The song most indicative of the motley crew in Guardians of the Galaxy Vol. 2—you know this because you hear it once in the trailer, twice in the film, and because Entertainment Weekly mentioned it in a cover story—is “The Chain” by Fleetwood Mac. And, really, why shouldn’t it be? The film, like the song (it’s about the band), tells the story of lovable misfits carrying entirely too much baggage sticking together despite the deep fissures in their relationships. It’s perfect! There’s just one thing. The Guardians of the Galaxy are no Fleetwood Mac.
Sure, Groot bears a striking resemblance to Mick Fleetwood. Dude’s like 6 foot 5. Put a black shawl on Gamora and she might pull off a Stevie Nicks look for Halloween. But is Peter Quill/Star-Lord a stand-in for Lindsey Buckingham? Nah. Does Rocket hold a candle to John McVie? He probably doesn’t have the rhythm. Could Drax be the Christine McVie of this crew? Well, let’s leave that one alone. But this isn’t about whether the Guardians could rock or the Mac could fly spaceships. It’s about whether the drama roiling the Guardians matches that of the band at its craziest. And in that comparison, the Guardians fall dramatically short.
“The Chain,” per legend, grew from another song by singer/keyboardist Christine McVie, and is the only track from the golden-era lineup with writing credits for everyone in the band. (Rolling Stone once called it their own “Frankenstein’s monster.”) Rumours, the album on which it appears, was created in an atmosphere of what McVie described as “dra-ma.” Nicks had recently split up with Buckingham, the McVies were divorcing, and Fleetwood’s marriage was faltering. (Because that wasn’t enough crazy, Nicks and Fleetwood hooked up a while later, because, hey, the band that plays toget… oh, never mind.) All of this occurred amid quantities of cocaine that would make Scarface say, “Whoa, slow down there.” Nicks once claimed that “two weeks’ worth of cocaine could have paid our rent for six months.” As you might imagine, this led to … difficulties in the studio. Rumours co-producer Ken Caillat once said the band “started throwing champagne in each others’ faces and yelling at each other” when arguing about song lyrics, which, of course, detailed everyone’s romantic entanglements and feelings.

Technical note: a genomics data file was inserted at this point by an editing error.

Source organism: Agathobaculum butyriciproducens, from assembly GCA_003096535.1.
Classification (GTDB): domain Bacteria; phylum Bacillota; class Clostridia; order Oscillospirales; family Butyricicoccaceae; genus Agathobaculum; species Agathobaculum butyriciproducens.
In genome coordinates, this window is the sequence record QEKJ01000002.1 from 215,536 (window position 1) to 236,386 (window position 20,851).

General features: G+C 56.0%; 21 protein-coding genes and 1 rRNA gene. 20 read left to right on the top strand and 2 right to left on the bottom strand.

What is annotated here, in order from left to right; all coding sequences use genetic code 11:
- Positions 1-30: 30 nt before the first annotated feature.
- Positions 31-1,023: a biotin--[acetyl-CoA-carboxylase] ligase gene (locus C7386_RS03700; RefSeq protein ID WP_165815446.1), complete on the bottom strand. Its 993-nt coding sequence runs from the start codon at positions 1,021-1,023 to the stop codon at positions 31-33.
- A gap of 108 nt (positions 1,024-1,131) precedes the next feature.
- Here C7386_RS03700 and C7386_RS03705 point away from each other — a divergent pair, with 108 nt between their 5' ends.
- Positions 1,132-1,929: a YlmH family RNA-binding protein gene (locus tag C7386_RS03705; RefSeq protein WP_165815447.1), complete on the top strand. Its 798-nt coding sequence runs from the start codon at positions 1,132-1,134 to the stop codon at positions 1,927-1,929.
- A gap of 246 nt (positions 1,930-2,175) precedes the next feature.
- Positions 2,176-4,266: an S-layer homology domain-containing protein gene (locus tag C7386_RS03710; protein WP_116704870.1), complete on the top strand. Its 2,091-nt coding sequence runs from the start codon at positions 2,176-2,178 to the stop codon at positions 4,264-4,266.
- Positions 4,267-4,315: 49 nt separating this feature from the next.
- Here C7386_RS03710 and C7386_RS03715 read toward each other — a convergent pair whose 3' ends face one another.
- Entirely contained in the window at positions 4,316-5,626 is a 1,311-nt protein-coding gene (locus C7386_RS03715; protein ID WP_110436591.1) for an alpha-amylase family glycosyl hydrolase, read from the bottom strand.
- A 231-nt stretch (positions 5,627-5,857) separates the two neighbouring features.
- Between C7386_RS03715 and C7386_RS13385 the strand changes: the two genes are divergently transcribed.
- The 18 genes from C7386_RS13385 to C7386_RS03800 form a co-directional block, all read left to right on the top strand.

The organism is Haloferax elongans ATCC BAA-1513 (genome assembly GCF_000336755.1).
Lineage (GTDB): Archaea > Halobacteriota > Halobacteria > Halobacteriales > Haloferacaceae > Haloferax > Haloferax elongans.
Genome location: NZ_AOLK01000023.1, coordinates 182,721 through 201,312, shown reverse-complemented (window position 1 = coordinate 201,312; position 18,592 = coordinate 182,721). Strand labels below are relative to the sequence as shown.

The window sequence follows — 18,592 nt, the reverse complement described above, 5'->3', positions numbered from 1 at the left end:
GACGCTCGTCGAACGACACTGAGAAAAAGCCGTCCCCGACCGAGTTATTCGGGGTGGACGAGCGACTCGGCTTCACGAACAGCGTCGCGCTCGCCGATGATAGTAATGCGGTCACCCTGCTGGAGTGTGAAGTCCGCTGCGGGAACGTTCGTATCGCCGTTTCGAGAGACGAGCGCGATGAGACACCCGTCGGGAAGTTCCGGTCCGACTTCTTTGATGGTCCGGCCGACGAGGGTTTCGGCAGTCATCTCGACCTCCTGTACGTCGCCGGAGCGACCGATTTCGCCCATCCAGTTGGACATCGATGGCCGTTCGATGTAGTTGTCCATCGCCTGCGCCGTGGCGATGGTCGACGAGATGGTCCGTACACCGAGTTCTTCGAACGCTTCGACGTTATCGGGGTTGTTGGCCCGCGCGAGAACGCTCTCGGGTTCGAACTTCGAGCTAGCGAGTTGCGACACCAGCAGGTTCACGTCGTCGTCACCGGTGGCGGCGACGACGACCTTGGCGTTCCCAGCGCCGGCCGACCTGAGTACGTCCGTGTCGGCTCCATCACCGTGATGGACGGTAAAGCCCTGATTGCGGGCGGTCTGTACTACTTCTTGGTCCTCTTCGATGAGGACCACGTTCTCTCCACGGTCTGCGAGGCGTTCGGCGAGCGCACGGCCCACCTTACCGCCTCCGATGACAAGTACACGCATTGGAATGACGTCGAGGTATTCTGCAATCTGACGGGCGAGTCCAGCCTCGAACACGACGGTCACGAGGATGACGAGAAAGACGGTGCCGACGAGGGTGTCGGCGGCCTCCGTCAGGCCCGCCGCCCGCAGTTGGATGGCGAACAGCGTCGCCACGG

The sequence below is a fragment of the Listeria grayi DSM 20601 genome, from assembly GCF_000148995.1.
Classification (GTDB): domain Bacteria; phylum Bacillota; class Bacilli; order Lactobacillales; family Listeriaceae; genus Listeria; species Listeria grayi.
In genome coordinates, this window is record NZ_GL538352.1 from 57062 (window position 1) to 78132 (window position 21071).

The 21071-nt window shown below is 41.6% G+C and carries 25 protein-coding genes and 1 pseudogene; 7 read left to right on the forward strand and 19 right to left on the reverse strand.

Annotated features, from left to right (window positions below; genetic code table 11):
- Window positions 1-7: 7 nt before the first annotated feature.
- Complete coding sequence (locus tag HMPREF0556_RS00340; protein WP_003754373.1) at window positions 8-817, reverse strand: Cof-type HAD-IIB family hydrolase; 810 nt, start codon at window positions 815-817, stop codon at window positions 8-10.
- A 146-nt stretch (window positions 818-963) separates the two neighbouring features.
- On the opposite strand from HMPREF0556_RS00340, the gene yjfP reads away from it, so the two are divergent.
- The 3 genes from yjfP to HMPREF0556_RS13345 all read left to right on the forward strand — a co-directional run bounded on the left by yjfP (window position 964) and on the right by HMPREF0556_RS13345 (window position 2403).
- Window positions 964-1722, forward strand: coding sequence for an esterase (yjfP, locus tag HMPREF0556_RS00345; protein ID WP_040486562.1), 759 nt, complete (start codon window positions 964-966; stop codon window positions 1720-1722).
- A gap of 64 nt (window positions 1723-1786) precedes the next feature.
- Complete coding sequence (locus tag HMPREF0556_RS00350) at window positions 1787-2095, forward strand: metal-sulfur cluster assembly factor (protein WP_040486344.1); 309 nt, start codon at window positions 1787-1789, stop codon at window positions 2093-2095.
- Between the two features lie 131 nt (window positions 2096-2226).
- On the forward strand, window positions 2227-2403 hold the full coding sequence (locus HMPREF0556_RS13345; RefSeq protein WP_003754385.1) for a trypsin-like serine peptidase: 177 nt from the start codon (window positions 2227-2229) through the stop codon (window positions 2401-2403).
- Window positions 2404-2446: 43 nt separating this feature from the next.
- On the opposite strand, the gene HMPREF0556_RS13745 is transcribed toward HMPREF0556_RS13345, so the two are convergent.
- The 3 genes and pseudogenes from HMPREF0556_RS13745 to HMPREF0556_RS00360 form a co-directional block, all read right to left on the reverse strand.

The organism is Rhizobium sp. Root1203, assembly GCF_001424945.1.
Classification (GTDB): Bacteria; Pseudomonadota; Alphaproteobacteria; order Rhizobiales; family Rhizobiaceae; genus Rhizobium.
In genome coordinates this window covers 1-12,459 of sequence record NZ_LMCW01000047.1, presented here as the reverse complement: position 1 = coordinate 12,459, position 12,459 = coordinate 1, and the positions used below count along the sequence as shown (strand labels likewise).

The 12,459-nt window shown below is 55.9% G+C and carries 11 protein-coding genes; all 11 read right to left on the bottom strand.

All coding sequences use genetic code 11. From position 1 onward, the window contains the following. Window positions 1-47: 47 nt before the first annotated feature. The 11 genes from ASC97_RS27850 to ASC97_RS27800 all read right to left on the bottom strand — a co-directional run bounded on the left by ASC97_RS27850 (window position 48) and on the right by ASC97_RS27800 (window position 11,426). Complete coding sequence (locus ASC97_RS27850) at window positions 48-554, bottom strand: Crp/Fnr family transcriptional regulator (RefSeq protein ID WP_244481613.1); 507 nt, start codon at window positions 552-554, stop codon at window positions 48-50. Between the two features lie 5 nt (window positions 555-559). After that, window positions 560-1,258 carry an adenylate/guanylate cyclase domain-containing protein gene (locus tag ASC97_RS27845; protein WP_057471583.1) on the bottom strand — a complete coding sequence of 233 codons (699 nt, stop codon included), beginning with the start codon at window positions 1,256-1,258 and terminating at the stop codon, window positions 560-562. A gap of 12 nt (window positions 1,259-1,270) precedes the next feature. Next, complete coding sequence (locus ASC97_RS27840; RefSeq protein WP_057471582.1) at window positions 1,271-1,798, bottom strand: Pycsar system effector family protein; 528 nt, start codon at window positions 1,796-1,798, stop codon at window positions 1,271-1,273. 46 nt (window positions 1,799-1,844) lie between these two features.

Star-Lord and Gamora, the ersatz Stevie Nicks and Lindsey Buckingham in this scenario, basically just argue about the fact that he thinks they have an unspoken Sam and Diane thing going on and she has no freaking idea what Cheers is, being from another planet and all.
The Guardians in Vol. 2, meanwhile, fight like raccoons and aliens, sure, but it all seems so tame in comparison. Star-Lord and Gamora, the ersatz Nicks and Buckingham in this scenario, basically argue about his thinking they have an unspoken Sam and Diane thing going on and her having no freaking idea what Cheers is, being from another planet and all. Star-Lord also calls out Rocket for being a jerk (rightly, I might add), but this entire “argument,” while presented as monumental, fills about five minutes of screen time and occurs without a single thrown beverage. Boooring. The rest of the drama, as it were, focuses on whether Quill should trust his newly found dad, Ego, and saving the galaxy. Again. Granted, saving the galaxy is admittedly a big ask, but without wrecked marriages, illicit affairs, and mounds of cocaine, it doesn’t really count, now does it? The quintessential line from “The Chain”—If you don’t love me now/you will never love me again/I can still hear you saying you would never break the chain—applies, but there’s no way it means the same here as it did for Fleetwood Mac.
Being space heroes also doesn’t produce one of the best rock songs and albums of the 1970s. Rumours went platinum 20 times over and won the Grammy for Album of the Year in 1977. Both the album and the song “The Chain” remain wildly popular. (Glee did an entire episode on Rumours, for God’s sake.) The Guardians, on the other hand, earned $145 million at the US box office over the weekend, and Quill and Gamora finally acknowledged their “thing.” (Maybe Gamora, knowing that rulers make bad lovers, found comfort knowing Quill wouldn’t follow in the footsteps of his dad, the Living Planet?) That’s pretty good. But until they blow that money on a 7-mile line of coke and start throwing bubbly at each other, they’re no Fleetwood Mac.